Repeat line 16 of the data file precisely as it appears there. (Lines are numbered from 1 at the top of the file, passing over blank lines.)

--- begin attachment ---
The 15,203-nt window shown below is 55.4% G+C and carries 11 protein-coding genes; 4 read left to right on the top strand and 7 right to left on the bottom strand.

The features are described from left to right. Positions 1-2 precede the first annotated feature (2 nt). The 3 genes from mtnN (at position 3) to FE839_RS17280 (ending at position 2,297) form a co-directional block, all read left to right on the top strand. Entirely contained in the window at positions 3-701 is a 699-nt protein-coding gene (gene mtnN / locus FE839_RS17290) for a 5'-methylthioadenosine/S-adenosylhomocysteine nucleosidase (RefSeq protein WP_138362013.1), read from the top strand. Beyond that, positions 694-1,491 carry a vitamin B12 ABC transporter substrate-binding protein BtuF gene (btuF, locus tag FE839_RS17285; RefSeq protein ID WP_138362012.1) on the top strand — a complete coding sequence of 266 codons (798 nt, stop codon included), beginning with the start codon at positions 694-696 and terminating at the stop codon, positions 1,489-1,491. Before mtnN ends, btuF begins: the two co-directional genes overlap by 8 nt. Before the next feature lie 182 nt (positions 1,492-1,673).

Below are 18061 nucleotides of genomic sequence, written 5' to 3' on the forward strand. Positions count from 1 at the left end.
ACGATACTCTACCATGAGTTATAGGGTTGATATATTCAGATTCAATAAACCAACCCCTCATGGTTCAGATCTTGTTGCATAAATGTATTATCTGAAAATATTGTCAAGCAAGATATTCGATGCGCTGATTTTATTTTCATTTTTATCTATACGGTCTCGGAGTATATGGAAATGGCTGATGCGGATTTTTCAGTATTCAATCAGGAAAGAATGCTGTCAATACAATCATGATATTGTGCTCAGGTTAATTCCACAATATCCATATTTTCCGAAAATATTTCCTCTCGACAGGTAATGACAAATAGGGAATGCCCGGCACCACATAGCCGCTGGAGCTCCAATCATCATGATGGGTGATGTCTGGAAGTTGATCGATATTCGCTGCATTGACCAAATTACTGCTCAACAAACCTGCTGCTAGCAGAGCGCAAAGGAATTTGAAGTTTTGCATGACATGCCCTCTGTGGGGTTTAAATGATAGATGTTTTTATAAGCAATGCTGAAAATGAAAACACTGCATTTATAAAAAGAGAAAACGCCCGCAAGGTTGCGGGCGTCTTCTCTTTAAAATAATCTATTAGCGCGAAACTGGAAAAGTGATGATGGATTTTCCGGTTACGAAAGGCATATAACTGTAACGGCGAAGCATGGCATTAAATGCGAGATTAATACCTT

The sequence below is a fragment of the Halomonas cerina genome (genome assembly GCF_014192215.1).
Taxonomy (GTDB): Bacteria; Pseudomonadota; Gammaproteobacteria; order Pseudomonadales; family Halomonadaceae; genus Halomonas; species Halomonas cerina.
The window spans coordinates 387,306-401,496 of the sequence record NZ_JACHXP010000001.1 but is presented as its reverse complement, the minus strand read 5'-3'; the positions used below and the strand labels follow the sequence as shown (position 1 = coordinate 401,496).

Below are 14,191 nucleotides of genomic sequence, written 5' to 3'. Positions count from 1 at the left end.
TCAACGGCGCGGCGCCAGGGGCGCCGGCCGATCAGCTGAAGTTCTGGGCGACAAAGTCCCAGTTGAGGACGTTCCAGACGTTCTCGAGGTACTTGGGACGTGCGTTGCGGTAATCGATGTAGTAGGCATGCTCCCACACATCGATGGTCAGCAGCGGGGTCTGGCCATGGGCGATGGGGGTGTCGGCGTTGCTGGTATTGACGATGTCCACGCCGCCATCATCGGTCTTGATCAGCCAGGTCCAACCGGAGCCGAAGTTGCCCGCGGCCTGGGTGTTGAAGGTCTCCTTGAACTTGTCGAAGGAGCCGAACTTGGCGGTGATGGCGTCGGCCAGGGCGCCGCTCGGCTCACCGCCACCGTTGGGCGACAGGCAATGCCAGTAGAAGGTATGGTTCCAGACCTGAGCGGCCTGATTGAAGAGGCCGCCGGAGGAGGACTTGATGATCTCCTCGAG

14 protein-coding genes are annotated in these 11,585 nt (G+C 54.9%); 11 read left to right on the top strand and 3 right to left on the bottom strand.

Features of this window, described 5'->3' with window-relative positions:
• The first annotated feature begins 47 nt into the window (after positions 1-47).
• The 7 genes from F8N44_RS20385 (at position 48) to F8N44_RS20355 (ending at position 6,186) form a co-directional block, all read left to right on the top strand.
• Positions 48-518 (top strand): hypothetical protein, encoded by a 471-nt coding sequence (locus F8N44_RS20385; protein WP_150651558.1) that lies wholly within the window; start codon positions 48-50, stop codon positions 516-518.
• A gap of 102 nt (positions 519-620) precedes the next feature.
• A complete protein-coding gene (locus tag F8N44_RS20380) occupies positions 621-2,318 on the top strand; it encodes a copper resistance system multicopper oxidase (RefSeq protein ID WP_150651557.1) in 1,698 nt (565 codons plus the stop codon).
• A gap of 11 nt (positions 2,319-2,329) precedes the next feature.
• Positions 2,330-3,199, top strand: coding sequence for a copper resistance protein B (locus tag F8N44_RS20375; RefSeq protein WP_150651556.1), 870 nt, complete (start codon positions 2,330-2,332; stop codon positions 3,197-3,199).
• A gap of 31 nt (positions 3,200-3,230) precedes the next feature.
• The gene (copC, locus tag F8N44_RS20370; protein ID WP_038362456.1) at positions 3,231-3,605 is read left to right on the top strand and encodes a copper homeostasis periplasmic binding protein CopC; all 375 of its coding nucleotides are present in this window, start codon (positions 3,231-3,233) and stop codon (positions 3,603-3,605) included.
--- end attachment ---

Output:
• A complete protein-coding gene (locus tag F8N44_RS20380) occupies positions 621-2,318 on the top strand; it encodes a copper resistance system multicopper oxidase (RefSeq protein ID WP_150651557.1) in 1,698 nt (565 codons plus the stop codon).